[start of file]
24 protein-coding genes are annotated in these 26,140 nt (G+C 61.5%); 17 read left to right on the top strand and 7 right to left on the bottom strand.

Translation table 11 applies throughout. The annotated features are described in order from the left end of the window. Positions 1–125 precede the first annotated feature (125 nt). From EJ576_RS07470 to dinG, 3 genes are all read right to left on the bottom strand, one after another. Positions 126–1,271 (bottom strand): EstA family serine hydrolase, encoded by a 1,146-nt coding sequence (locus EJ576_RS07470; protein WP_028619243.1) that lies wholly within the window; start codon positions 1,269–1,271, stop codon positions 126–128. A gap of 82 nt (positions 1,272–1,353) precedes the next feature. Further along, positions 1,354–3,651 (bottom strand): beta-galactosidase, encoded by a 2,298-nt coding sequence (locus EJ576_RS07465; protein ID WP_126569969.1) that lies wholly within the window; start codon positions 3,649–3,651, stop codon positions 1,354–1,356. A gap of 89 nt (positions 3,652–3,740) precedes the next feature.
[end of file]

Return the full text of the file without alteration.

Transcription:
24 protein-coding genes are annotated in these 26,140 nt (G+C 61.5%); 17 read left to right on the top strand and 7 right to left on the bottom strand.

Translation table 11 applies throughout. The annotated features are described in order from the left end of the window. Positions 1–125 precede the first annotated feature (125 nt). From EJ576_RS07470 to dinG, 3 genes are all read right to left on the bottom strand, one after another. Positions 126–1,271 (bottom strand): EstA family serine hydrolase, encoded by a 1,146-nt coding sequence (locus EJ576_RS07470; protein WP_028619243.1) that lies wholly within the window; start codon positions 1,269–1,271, stop codon positions 126–128. A gap of 82 nt (positions 1,272–1,353) precedes the next feature. Further along, positions 1,354–3,651 (bottom strand): beta-galactosidase, encoded by a 2,298-nt coding sequence (locus EJ576_RS07465; protein ID WP_126569969.1) that lies wholly within the window; start codon positions 3,649–3,651, stop codon positions 1,354–1,356. A gap of 89 nt (positions 3,652–3,740) precedes the next feature.